As the community center of Northwestern University’s students, faculty, staff, alumni, and guests, the Norris University Center provides services and programs designed to benefit members of the University family. Through various forms of involvement and as an integral component of the university, Norris Center offers students, in particular, direct experiences in participatory decision-making, encourages self-directed activities, and educates for leadership and social responsibility in an effort to complement classroom learning. By cultivating a sense of community and a spirit of loyalty, the Center serves as a unifying force in the life of the University. We will work to accomplish our mission within the framework of the following deeply held values:
We value PEOPLE. We recognize that people, particularly students, are the most dynamic and unique resource available. We actively nurture and support bot h the intellect and the spirit of the total person.
- We value DIVERSITY. We actively foster an environment of mutual respect. We encourage actions and experiences that promote learning, understanding, and the celebration of individual cultures, orientations, perspectives, abilities, religions, and other qualities that embody the human experience.
- We value COMMUNITY. We encourage academic and personal interaction, strong relationships, and civility among all of our constituents. We are dedicated to building unity and common identity for Northwestern within the spirit of service to others as members of a global community.
- We value EDUCATION. We will create an environment that enhances the academic mission of the University by providing life-long learning opportunities for members of the community in a variety of formats. We will provide developmental opportunities for students to complement their classroom experience, enhance their personal growth, and increase their awareness of and appreciation for the artistic process and aesthetic responsibility.
- We value SERVICE. We will strive to provide a superior level of customer service. We will make every effort to accommodate the needs of the campus community with kindness, courtesy, and respect. We practice, encourage, and recognize service excellence at all levels.
- We value ACCOUNTABILITY. We will endeavor to know and respond to the determined needs of our community. We will work to anticipate the future environment and adapt programs, services, and facilities in response to these needs.
- We value FISCAL RESPONSIBILITY. We recognize the importance of planning and monitoring of fiscal resources in an effort to be good stewards of the funds entrusted to us. We will consider financial implications in its appropriate place in the decision-making process.
Norris received its name from Lester J. Norris, an alumnus of Northwestern University who passed away in 1967. In his memory, the parents of Lester Norris contributed $2.5 million toward the construction of a student center on the recently finished lakefill.
Our logo, adopted in 2003, recalls the Old Oak native to the Evanston campus. In the 1800s, a large, old oak tree near Harris Hall served as a center for Northwestern community. We feel that Norris now plays the role of a nexus for our university and its students.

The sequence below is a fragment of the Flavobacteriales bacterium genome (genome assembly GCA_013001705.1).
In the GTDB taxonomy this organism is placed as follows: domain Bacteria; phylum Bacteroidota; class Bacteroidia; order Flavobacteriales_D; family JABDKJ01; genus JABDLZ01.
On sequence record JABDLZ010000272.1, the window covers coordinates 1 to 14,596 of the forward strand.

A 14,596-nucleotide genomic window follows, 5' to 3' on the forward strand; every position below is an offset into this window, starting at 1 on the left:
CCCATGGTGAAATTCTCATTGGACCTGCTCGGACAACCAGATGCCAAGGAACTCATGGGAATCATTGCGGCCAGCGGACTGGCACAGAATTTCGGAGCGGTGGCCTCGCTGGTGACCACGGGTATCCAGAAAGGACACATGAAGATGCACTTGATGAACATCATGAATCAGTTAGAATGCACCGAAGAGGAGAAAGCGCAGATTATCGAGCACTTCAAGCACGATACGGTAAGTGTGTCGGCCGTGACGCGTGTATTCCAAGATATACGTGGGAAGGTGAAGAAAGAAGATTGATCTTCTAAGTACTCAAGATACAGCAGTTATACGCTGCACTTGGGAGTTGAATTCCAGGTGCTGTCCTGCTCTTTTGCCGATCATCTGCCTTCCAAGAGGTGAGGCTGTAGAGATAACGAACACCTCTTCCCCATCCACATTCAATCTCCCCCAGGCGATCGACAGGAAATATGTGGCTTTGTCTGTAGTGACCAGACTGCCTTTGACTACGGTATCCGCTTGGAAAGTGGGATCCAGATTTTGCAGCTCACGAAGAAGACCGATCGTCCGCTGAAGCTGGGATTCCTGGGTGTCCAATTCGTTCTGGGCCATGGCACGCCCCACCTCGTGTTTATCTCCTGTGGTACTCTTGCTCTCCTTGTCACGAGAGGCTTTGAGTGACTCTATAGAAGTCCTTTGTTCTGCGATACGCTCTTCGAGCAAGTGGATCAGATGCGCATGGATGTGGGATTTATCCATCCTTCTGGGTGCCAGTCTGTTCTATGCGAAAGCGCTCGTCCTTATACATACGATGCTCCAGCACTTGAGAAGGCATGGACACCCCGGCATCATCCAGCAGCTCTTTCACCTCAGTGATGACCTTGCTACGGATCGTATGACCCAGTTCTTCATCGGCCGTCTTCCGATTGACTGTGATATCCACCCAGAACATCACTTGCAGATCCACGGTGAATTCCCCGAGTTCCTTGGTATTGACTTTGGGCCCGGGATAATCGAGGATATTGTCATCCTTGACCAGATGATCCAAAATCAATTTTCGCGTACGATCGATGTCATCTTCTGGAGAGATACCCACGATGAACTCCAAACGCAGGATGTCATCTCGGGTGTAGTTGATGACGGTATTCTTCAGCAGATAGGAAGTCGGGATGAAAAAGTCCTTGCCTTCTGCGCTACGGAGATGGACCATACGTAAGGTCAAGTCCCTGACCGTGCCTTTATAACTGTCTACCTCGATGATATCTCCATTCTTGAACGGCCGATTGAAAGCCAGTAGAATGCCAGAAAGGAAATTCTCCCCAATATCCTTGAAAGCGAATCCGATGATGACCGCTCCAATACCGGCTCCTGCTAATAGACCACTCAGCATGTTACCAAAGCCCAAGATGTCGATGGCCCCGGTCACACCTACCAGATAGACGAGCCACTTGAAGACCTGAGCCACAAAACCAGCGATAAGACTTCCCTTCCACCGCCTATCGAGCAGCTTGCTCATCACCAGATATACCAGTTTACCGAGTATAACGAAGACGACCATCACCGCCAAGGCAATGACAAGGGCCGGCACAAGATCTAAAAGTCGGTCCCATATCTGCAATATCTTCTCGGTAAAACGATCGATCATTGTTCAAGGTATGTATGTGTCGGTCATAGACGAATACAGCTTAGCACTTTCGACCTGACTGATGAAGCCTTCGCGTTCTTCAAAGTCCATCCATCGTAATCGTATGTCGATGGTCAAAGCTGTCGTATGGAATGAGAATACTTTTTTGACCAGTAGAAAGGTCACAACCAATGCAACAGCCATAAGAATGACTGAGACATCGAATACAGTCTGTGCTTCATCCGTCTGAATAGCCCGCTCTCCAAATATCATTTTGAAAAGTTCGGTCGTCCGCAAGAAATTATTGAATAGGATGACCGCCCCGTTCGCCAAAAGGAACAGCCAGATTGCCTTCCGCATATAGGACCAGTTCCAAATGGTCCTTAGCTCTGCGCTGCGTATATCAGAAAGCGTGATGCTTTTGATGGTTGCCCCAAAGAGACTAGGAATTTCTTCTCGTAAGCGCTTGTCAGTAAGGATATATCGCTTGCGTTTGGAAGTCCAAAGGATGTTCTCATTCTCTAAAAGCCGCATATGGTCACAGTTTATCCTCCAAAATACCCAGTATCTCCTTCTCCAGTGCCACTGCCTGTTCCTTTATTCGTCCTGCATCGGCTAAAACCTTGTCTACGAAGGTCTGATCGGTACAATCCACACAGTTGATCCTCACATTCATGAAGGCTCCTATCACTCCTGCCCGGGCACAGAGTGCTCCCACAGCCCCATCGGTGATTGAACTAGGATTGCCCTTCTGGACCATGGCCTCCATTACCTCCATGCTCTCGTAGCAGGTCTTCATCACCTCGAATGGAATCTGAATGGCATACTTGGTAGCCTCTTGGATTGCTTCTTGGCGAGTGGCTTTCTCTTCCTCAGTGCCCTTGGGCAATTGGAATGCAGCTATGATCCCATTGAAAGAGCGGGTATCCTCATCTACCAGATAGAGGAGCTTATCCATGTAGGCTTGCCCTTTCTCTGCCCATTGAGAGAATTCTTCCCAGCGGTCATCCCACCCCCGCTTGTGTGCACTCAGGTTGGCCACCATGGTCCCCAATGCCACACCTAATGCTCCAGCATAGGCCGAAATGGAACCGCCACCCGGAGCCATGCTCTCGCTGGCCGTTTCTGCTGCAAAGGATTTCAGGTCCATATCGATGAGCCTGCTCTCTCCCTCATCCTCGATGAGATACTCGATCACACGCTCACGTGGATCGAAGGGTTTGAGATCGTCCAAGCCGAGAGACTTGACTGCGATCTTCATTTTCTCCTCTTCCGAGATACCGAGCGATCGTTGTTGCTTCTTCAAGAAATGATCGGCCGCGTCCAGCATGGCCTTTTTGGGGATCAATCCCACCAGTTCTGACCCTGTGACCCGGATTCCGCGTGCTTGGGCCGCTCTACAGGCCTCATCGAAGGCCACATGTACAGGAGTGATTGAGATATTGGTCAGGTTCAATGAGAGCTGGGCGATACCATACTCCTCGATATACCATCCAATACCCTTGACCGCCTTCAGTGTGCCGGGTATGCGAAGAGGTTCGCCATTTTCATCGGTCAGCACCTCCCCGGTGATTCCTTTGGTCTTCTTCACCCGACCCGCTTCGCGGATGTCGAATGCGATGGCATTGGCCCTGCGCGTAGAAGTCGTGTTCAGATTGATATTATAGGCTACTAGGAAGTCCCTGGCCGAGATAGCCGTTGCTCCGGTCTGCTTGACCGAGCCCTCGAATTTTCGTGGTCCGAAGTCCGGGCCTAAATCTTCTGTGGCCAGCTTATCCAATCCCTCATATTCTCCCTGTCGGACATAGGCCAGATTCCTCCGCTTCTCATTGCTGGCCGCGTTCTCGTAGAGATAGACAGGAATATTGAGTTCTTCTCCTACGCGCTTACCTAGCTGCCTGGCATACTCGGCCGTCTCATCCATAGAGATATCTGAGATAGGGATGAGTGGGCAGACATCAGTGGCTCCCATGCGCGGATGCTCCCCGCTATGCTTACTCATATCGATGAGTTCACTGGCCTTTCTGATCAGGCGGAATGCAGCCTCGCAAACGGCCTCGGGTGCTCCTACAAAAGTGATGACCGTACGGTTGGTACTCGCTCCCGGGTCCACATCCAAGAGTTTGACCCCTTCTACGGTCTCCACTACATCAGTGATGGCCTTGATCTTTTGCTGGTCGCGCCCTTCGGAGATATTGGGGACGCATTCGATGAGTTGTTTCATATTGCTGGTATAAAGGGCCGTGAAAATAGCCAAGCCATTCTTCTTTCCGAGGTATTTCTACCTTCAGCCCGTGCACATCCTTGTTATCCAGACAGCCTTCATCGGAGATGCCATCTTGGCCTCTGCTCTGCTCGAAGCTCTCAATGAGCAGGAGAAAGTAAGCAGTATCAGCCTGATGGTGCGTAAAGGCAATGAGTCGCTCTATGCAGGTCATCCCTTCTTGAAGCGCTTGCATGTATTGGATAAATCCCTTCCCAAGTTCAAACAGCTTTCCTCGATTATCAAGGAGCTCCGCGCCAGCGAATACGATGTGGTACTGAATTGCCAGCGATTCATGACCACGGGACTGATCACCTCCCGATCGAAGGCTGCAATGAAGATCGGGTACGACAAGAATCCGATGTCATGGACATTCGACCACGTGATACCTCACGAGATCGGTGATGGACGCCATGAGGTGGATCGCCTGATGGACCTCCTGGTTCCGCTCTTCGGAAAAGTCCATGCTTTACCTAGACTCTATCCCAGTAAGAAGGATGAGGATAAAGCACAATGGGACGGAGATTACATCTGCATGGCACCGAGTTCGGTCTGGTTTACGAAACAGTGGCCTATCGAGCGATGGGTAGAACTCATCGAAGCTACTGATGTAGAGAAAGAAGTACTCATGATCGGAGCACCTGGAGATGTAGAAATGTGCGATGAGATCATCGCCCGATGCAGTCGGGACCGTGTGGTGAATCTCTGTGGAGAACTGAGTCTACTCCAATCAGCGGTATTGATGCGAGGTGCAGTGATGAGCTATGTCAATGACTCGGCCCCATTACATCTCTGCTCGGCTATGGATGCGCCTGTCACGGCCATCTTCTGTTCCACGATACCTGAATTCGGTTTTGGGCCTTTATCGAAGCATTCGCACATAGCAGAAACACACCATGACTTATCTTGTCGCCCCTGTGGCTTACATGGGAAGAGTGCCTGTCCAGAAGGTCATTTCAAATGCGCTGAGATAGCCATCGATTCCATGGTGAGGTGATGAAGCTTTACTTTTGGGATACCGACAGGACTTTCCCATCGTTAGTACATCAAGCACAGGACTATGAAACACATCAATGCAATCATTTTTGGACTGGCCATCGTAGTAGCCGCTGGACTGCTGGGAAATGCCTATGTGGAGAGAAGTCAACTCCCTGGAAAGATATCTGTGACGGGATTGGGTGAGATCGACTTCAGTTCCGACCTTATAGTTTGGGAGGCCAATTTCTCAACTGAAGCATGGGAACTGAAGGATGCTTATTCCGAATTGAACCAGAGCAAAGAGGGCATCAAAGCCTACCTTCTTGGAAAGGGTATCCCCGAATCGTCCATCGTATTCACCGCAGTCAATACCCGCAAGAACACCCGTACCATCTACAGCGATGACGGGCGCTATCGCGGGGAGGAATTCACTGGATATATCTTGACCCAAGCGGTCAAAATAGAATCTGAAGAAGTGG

Since the dedication of the building in 1972, Norris has been the center for student activity at Northwestern University. Whether searching for artistic release, leadership opportunities, weekend movies, books, or just some friends and some grub, Norris has it, and much more. Students, faculty, staff, guests, and alumni alike can find something here. We hope to continue to build our Northwestern community, to foster old and new traditions, and to encourage Northwestern students to find their destination at Norris.
History of the Norris Oak
Northwestern was without a campus in 1853 when trustee Orrington Lunt began exploring sites north of Chicago. A majestic oak grove on the shore of Lake Michigan caught his attention, an oak grove that later impressed Lunt’s fellow trustees. The men purchased the 379-acre Foster Farm and began work on the new university. Northwestern took root when construction on the first building on campus, the Old College, finished in 1855.
Oak trees continued to play a large role in Northwestern’s history. The Old Oak, a 250-year-old Monarch Oak near University Hall, became the first gathering place for Northwestern students. Around the turn of the nineteenth century, students would gather underneath another oak, the “Trigonometree,” at the end of each term. There they burned their math books in ritual celebration, a ritual that spawned an annual student musical, the predecessor of today’s Waa-Mu show. Today, the Northwestern Alumni Association features an oak leaf in their logo, citing the oak as a symbol of Northwestern tradition as well as scholarship, strength, and steadfastness.
Mindful of Northwestern’s rich heritage, Norris University Center seeks to emulate the oak by offering a place to relax and spend time with friends. While the oak’s acorns represent the growth of students, faculty and staff, its branches represent the many services and program Norris has to offer. The roots represents Norris Center’s core values of people, diversity, community, education, service, accountability, and fiscal responsibility.
As students of Northwestern and employees of Norris University Center, we must continue the tradition and spirit symbolized by the oak by working hard and making Norris a destination for all students at Northwestern.